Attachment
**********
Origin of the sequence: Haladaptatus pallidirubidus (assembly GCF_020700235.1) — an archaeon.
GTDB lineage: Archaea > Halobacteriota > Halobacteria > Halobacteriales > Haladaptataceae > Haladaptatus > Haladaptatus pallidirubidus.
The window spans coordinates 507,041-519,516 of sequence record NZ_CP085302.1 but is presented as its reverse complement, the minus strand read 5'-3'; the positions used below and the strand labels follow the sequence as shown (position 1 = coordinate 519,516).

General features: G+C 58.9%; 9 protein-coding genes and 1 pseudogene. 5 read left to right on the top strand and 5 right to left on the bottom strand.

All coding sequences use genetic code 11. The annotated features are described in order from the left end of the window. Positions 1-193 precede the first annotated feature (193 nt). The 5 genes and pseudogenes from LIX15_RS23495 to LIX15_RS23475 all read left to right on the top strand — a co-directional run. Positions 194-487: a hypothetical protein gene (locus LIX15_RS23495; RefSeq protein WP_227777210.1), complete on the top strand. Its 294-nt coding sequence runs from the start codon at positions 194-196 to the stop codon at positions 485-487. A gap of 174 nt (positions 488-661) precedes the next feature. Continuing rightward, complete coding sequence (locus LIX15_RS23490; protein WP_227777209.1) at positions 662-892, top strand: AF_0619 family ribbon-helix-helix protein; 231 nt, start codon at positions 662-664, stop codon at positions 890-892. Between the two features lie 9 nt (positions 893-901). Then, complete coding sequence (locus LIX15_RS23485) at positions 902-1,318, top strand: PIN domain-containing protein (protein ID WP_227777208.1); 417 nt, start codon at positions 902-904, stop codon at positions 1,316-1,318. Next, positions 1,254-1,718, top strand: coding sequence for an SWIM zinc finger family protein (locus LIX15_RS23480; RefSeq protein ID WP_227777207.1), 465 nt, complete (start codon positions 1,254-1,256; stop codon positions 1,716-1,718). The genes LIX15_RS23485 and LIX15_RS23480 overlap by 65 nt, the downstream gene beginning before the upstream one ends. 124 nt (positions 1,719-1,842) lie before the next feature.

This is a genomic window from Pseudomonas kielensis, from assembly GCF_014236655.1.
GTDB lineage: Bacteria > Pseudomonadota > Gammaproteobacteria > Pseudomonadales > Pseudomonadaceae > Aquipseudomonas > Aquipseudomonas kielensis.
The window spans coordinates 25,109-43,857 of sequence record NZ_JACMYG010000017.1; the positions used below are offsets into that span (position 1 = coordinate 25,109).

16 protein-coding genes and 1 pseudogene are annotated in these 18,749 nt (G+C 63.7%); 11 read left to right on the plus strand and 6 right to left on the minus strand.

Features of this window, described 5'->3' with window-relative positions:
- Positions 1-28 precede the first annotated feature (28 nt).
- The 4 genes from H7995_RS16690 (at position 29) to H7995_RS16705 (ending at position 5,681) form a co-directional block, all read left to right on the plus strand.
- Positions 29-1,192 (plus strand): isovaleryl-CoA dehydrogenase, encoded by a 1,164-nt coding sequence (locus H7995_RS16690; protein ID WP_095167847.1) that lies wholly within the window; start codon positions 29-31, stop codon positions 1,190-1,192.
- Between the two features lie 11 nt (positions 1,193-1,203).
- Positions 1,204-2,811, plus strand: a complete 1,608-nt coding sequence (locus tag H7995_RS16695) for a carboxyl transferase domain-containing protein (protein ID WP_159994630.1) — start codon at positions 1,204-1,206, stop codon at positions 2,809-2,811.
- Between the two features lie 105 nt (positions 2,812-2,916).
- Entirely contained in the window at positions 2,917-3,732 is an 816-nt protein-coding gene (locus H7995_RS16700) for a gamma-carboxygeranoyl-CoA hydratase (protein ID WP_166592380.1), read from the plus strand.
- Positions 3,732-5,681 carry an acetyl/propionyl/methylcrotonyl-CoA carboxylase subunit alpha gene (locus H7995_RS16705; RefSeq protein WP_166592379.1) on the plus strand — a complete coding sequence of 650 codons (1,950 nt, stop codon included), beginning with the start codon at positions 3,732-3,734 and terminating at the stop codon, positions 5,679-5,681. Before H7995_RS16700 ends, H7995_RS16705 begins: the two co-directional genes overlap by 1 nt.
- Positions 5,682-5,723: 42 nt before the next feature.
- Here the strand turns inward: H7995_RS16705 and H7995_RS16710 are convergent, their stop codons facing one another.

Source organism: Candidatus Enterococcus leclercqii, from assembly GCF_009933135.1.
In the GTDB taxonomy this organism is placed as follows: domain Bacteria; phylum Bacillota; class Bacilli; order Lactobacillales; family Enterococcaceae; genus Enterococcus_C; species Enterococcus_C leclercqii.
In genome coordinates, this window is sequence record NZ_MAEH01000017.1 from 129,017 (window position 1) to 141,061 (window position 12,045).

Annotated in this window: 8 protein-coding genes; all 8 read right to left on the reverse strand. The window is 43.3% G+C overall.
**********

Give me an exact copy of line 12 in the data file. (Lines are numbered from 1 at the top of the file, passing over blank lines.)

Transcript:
- The 4 genes from H7995_RS16690 (at position 29) to H7995_RS16705 (ending at position 5,681) form a co-directional block, all read left to right on the plus strand.